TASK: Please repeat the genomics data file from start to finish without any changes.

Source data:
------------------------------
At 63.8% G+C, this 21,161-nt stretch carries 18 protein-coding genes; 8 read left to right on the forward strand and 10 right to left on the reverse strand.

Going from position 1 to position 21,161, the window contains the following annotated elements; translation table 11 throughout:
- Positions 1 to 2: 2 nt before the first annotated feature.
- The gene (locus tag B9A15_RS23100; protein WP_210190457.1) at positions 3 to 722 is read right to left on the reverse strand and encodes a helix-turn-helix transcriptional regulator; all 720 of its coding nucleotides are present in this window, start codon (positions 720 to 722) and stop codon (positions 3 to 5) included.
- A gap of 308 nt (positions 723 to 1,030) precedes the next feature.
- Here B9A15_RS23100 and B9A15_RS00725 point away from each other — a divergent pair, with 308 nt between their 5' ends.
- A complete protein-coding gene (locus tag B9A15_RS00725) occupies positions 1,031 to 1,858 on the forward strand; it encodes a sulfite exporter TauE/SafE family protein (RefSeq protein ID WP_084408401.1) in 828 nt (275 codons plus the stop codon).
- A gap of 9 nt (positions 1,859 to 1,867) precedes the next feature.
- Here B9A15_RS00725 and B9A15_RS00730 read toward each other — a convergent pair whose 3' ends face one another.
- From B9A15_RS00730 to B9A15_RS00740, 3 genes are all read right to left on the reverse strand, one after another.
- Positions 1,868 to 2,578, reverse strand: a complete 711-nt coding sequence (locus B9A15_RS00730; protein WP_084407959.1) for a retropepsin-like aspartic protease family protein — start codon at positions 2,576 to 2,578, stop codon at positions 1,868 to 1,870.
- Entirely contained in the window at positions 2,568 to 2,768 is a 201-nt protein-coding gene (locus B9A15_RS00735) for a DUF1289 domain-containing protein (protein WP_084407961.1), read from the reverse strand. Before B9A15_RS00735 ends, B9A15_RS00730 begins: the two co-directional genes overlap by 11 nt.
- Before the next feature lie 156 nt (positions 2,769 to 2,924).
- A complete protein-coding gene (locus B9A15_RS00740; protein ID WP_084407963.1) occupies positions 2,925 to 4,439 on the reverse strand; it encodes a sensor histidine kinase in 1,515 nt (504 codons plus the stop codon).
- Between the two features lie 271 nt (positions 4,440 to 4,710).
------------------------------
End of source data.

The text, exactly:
At 63.8% G+C, this 21,161-nt stretch carries 18 protein-coding genes; 8 read left to right on the forward strand and 10 right to left on the reverse strand.

Going from position 1 to position 21,161, the window contains the following annotated elements; translation table 11 throughout:
- Positions 1 to 2: 2 nt before the first annotated feature.
- The gene (locus tag B9A15_RS23100; protein WP_210190457.1) at positions 3 to 722 is read right to left on the reverse strand and encodes a helix-turn-helix transcriptional regulator; all 720 of its coding nucleotides are present in this window, start codon (positions 720 to 722) and stop codon (positions 3 to 5) included.
- A gap of 308 nt (positions 723 to 1,030) precedes the next feature.
- Here B9A15_RS23100 and B9A15_RS00725 point away from each other — a divergent pair, with 308 nt between their 5' ends.
- A complete protein-coding gene (locus tag B9A15_RS00725) occupies positions 1,031 to 1,858 on the forward strand; it encodes a sulfite exporter TauE/SafE family protein (RefSeq protein ID WP_084408401.1) in 828 nt (275 codons plus the stop codon).
- A gap of 9 nt (positions 1,859 to 1,867) precedes the next feature.
- Here B9A15_RS00725 and B9A15_RS00730 read toward each other — a convergent pair whose 3' ends face one another.
- From B9A15_RS00730 to B9A15_RS00740, 3 genes are all read right to left on the reverse strand, one after another.
- Positions 1,868 to 2,578, reverse strand: a complete 711-nt coding sequence (locus B9A15_RS00730; protein WP_084407959.1) for a retropepsin-like aspartic protease family protein — start codon at positions 2,576 to 2,578, stop codon at positions 1,868 to 1,870.
- Entirely contained in the window at positions 2,568 to 2,768 is a 201-nt protein-coding gene (locus B9A15_RS00735) for a DUF1289 domain-containing protein (protein WP_084407961.1), read from the reverse strand. Before B9A15_RS00735 ends, B9A15_RS00730 begins: the two co-directional genes overlap by 11 nt.
- Before the next feature lie 156 nt (positions 2,769 to 2,924).
- A complete protein-coding gene (locus B9A15_RS00740; protein ID WP_084407963.1) occupies positions 2,925 to 4,439 on the reverse strand; it encodes a sensor histidine kinase in 1,515 nt (504 codons plus the stop codon).
- Between the two features lie 271 nt (positions 4,440 to 4,710).